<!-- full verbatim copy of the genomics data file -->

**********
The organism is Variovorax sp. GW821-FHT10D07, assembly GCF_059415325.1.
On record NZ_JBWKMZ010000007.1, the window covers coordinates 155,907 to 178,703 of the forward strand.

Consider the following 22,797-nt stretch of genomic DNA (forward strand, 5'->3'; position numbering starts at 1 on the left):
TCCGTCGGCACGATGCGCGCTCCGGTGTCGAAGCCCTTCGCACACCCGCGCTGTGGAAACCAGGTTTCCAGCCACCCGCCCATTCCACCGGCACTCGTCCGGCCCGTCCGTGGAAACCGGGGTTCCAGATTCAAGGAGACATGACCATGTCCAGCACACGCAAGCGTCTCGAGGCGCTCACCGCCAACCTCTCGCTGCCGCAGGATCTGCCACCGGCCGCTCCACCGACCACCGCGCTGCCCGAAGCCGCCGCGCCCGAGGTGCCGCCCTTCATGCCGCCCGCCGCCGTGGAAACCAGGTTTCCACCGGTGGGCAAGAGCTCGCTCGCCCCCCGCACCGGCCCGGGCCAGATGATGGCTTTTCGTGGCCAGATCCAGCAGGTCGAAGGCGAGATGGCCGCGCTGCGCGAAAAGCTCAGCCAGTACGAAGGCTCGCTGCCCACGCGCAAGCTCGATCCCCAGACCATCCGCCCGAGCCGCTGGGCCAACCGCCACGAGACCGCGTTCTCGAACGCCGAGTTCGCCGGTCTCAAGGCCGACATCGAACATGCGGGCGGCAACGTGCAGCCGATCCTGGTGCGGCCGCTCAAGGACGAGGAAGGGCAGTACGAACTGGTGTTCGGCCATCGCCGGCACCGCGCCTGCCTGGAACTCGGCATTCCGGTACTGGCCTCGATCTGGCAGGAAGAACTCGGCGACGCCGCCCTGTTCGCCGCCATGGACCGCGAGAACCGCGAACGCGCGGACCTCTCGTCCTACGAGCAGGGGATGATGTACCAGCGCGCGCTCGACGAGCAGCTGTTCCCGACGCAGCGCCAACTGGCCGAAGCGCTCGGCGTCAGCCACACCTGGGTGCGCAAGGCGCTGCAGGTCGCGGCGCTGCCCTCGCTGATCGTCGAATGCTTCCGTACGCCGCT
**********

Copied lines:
The organism is Variovorax sp. GW821-FHT10D07, assembly GCF_059415325.1.
On record NZ_JBWKMZ010000007.1, the window covers coordinates 155,907 to 178,703 of the forward strand.

Consider the following 22,797-nt stretch of genomic DNA (forward strand, 5'->3'; position numbering starts at 1 on the left):
TCCGTCGGCACGATGCGCGCTCCGGTGTCGAAGCCCTTCGCACACCCGCGCTGTGGAAACCAGGTTTCCAGCCACCCGCCCATTCCACCGGCACTCGTCCGGCCCGTCCGTGGAAACCGGGGTTCCAGATTCAAGGAGACATGACCATGTCCAGCACACGCAAGCGTCTCGAGGCGCTCACCGCCAACCTCTCGCTGCCGCAGGATCTGCCACCGGCCGCTCCACCGACCACCGCGCTGCCCGAAGCCGCCGCGCCCGAGGTGCCGCCCTTCATGCCGCCCGCCGCCGTGGAAACCAGGTTTCCACCGGTGGGCAAGAGCTCGCTCGCCCCCCGCACCGGCCCGGGCCAGATGATGGCTTTTCGTGGCCAGATCCAGCAGGTCGAAGGCGAGATGGCCGCGCTGCGCGAAAAGCTCAGCCAGTACGAAGGCTCGCTGCCCACGCGCAAGCTCGATCCCCAGACCATCCGCCCGAGCCGCTGGGCCAACCGCCACGAGACCGCGTTCTCGAACGCCGAGTTCGCCGGTCTCAAGGCCGACATCGAACATGCGGGCGGCAACGTGCAGCCGATCCTGGTGCGGCCGCTCAAGGACGAGGAAGGGCAGTACGAACTGGTGTTCGGCCATCGCCGGCACCGCGCCTGCCTGGAACTCGGCATTCCGGTACTGGCCTCGATCTGGCAGGAAGAACTCGGCGACGCCGCCCTGTTCGCCGCCATGGACCGCGAGAACCGCGAACGCGCGGACCTCTCGTCCTACGAGCAGGGGATGATGTACCAGCGCGCGCTCGACGAGCAGCTGTTCCCGACGCAGCGCCAACTGGCCGAAGCGCTCGGCGTCAGCCACACCTGGGTGCGCAAGGCGCTGCAGGTCGCGGCGCTGCCCTCGCTGATCGTCGAATGCTTCCGTACGCCGCT